Chile is a safe country compared to other places in the Americas: for example, the intentional homicide rates are lower than in the United States. But as a foreigner, you are often a target of theft, burglary and scams. In this article, we'll discuss the common dangers facing expats in Chile and how to avoid them.
While all of these precautions may sound like a lot when listed together, these are the worst-case scenarios, and you don't need to be stressed about them all the time. After a few months, you will learn enough of Chile to avoid the possible dangers just by following common sense.
A special note on con artists: most Chileans are very friendly to foreigners, and it's easy to get your shields down. You may spend a week or more with some person only to find your belongings missing or fall victim to some scam (for example, split rent not being paid). Be especially careful if buying property: get your own lawyer, and don't trust the seller's lawyer or any verbal agreements.
No matter where you are going to live in Chile, you will still land in and occasionally need to do some business in the capital. Technically, Santiago is not a single city but a conglomeration of communes, each of which has its own municipality, so the quality of life and level of safety may differ significantly between neighboring communes — the richest ones even have private security companies.
Be careful when visiting downtown or other busy communes like Providencia because crowded areas have the highest levels of theft and occasional mugging. But don't wander about unfamiliar parts of the city either, and try to stay in safer eastern communes like Las Condes and Vitacura if your budget allows it. As in other big cities, avoid walking in parks late at night.
It's advisable to get a credit card with a chip before arriving because card-skimming attempts are frequent enough to be of concern. Also, the best option is to use official ATMs inside bank branches; try to avoid those in public places like malls.
There are also some "creative" crimes involving cars, like someone grabbing your phone from an open window when you're talking during a stop (at a red light or in a traffic jam) or assaulting you and stealing your car when you enter or exit it near your house. These are not frequent, but watching your surroundings is recommended, especially if you drive an expensive vehicle.
Similarly to the capital, other Chilean regions can significantly differ between neighboring communes. For example, Valparaiso is a mismanaged and a crime-ridden city, comparable to the worst parts of Santiago, while its neighbor Viña del Mar is relatively safe and well-maintained.
Some northern regions like Antofagasta are experiencing higher crime due to drug trafficking and high labor migration. Southern regions are quite safe, but you should still research the commune where you are planning to live. The best resource for this is the Fundacion Paz Ciudadana, where you can find detailed crime data for each commune and overall rankings.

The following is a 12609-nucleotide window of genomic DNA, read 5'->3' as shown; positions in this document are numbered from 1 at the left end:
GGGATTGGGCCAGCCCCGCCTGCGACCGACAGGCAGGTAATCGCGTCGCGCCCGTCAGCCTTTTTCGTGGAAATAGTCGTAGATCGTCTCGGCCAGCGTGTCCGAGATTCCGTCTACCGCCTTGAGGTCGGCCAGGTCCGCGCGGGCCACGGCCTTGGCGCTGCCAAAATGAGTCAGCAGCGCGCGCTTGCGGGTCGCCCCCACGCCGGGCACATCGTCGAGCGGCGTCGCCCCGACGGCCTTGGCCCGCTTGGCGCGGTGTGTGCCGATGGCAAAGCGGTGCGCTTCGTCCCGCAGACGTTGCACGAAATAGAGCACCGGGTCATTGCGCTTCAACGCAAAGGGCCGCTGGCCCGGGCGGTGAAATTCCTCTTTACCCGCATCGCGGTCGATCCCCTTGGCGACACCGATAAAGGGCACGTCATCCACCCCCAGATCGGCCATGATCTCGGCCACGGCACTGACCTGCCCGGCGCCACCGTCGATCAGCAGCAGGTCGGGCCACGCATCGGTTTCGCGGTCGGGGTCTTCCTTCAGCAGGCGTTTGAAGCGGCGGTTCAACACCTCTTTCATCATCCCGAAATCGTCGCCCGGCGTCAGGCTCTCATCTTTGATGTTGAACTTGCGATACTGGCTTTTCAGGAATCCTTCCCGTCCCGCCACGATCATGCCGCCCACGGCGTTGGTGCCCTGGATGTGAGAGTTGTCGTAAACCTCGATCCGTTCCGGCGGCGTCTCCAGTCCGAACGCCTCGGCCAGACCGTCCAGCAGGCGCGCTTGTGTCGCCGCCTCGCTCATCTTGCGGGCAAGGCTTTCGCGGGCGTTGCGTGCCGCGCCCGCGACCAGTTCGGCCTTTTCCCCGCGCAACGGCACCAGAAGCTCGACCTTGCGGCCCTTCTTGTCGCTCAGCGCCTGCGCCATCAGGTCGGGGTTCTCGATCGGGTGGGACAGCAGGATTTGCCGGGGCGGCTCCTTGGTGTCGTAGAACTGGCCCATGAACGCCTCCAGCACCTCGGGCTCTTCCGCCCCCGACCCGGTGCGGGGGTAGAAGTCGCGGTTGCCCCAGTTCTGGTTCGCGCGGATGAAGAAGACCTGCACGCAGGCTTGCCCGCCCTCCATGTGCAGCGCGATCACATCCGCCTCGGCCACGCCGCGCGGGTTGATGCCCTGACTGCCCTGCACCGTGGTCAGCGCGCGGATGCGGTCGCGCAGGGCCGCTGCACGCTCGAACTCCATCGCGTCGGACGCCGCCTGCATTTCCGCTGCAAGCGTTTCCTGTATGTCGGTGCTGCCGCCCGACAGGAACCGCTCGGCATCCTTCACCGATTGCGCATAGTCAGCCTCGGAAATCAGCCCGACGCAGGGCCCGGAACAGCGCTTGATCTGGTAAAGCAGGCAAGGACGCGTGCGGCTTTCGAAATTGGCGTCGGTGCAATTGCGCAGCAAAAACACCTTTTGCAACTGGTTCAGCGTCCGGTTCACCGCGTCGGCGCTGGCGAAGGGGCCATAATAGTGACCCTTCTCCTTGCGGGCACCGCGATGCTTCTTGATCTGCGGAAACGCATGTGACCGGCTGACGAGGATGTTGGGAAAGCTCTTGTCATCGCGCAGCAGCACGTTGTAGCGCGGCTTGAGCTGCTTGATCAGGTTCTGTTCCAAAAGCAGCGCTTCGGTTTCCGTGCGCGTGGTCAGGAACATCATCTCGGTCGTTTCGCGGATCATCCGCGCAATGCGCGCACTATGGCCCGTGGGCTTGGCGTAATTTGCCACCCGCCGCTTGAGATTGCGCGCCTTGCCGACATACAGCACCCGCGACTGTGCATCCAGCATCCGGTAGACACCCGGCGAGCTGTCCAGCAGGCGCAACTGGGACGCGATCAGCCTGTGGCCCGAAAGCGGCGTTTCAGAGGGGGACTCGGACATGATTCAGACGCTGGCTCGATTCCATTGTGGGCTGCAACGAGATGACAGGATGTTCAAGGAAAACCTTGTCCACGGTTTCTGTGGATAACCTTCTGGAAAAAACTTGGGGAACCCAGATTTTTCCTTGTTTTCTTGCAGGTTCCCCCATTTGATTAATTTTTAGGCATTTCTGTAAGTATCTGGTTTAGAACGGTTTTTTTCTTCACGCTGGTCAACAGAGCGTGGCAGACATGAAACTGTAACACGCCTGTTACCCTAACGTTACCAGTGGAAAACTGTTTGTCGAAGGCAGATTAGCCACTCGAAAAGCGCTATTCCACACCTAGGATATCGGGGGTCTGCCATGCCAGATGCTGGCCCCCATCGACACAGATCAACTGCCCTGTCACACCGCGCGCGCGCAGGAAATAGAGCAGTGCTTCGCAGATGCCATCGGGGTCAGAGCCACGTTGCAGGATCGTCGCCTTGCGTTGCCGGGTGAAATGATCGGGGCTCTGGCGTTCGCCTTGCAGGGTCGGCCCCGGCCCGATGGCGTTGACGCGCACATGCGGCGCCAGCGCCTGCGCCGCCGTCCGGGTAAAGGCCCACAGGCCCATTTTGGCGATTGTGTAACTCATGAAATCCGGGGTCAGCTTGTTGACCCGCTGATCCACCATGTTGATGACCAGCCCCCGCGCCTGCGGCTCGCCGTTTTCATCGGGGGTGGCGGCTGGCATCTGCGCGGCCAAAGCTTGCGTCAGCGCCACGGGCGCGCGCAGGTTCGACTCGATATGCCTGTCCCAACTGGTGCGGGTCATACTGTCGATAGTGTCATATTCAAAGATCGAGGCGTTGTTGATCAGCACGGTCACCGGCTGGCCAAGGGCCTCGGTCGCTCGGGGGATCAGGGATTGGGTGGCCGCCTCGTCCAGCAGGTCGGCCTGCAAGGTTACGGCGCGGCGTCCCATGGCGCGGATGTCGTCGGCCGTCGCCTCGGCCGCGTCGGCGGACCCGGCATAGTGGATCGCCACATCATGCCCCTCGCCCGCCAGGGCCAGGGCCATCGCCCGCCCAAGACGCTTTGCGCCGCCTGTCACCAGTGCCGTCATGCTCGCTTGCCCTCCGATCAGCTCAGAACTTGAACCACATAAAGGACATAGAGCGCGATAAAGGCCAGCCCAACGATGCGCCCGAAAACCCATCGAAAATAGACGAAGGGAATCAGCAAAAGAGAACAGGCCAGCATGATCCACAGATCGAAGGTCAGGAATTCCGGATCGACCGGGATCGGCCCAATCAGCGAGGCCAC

In all parts of Chile, you will encounter large numbers of street dogs. Usually the dogs are not aggressive toward people, but they like to chase cars and can be hostile to cyclists. Other than that, beware of the Chilean recluse spider — the only dangerously venomous animal in the country.
In Chile there are no mosquito-borne or tropical diseases (it's not a tropical country after all), but Hantavirus is present in the rural parts of the country. This virus is primarily found in mouse feces and saliva, so don't enter abandoned buildings and be careful during camping.
Chilean emergency services don't use a unified phone number. In case of emergency, you'll need to call one of these instead:
Two police forces may seem slightly confusing, but generally you should call Carabineros or find them in the street if you got robbed, but contact PDI for more convoluted cases that require investigation. Both police branches are trustworthy and will not tolerate bribing attempts.
While some people may be worried about earthquakes, Chile is actually better prepared for them than many richer countries because regular small "temblors" keep everybody ready for the serious ones. In case of a strong earthquake — drop, cover and hold on (see the guide). Don't run out of a building and keep away from things that could fall on you. Keep in mind that tsunamis are usually the most dangerous part of an earthquake. All phones bought in Chile can receive tsunami alerts. If you are near the coast, run to the evacuation route as soon as you receive an alert because the water arrives very fast.
Sometimes U.S. citizens ask if Chile is safe for them considering the CIA involvement in overthrowing the country's government in 1973. The answer is yes — nobody here will deny you service or go violent just because you are from the United States. But it's definitely not a good idea to discuss politics in your first years in the country while you are still not aware of many cultural nuances.